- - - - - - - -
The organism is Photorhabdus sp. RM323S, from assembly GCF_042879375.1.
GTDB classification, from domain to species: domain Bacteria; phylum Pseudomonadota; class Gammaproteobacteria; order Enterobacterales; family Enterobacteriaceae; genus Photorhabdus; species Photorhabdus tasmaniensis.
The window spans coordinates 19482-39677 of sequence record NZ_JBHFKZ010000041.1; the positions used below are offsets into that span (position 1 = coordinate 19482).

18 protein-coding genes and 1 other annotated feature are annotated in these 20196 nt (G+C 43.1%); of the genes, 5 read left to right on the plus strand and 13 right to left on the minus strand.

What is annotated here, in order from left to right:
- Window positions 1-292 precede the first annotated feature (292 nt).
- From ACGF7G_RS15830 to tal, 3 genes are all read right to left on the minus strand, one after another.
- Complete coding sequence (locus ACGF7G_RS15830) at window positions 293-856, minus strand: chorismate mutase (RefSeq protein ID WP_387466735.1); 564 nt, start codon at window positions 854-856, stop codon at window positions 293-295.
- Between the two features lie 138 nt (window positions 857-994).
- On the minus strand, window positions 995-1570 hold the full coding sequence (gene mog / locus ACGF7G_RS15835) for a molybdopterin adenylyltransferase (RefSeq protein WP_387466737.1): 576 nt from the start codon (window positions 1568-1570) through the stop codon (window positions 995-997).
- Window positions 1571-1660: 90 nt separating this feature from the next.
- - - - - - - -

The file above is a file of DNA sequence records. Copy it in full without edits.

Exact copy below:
The organism is Photorhabdus sp. RM323S, from assembly GCF_042879375.1.
GTDB classification, from domain to species: domain Bacteria; phylum Pseudomonadota; class Gammaproteobacteria; order Enterobacterales; family Enterobacteriaceae; genus Photorhabdus; species Photorhabdus tasmaniensis.
The window spans coordinates 19482-39677 of sequence record NZ_JBHFKZ010000041.1; the positions used below are offsets into that span (position 1 = coordinate 19482).

18 protein-coding genes and 1 other annotated feature are annotated in these 20196 nt (G+C 43.1%); of the genes, 5 read left to right on the plus strand and 13 right to left on the minus strand.

What is annotated here, in order from left to right:
- Window positions 1-292 precede the first annotated feature (292 nt).
- From ACGF7G_RS15830 to tal, 3 genes are all read right to left on the minus strand, one after another.
- Complete coding sequence (locus ACGF7G_RS15830) at window positions 293-856, minus strand: chorismate mutase (RefSeq protein ID WP_387466735.1); 564 nt, start codon at window positions 854-856, stop codon at window positions 293-295.
- Between the two features lie 138 nt (window positions 857-994).
- On the minus strand, window positions 995-1570 hold the full coding sequence (gene mog / locus ACGF7G_RS15835) for a molybdopterin adenylyltransferase (RefSeq protein WP_387466737.1): 576 nt from the start codon (window positions 1568-1570) through the stop codon (window positions 995-997).
- Window positions 1571-1660: 90 nt separating this feature from the next.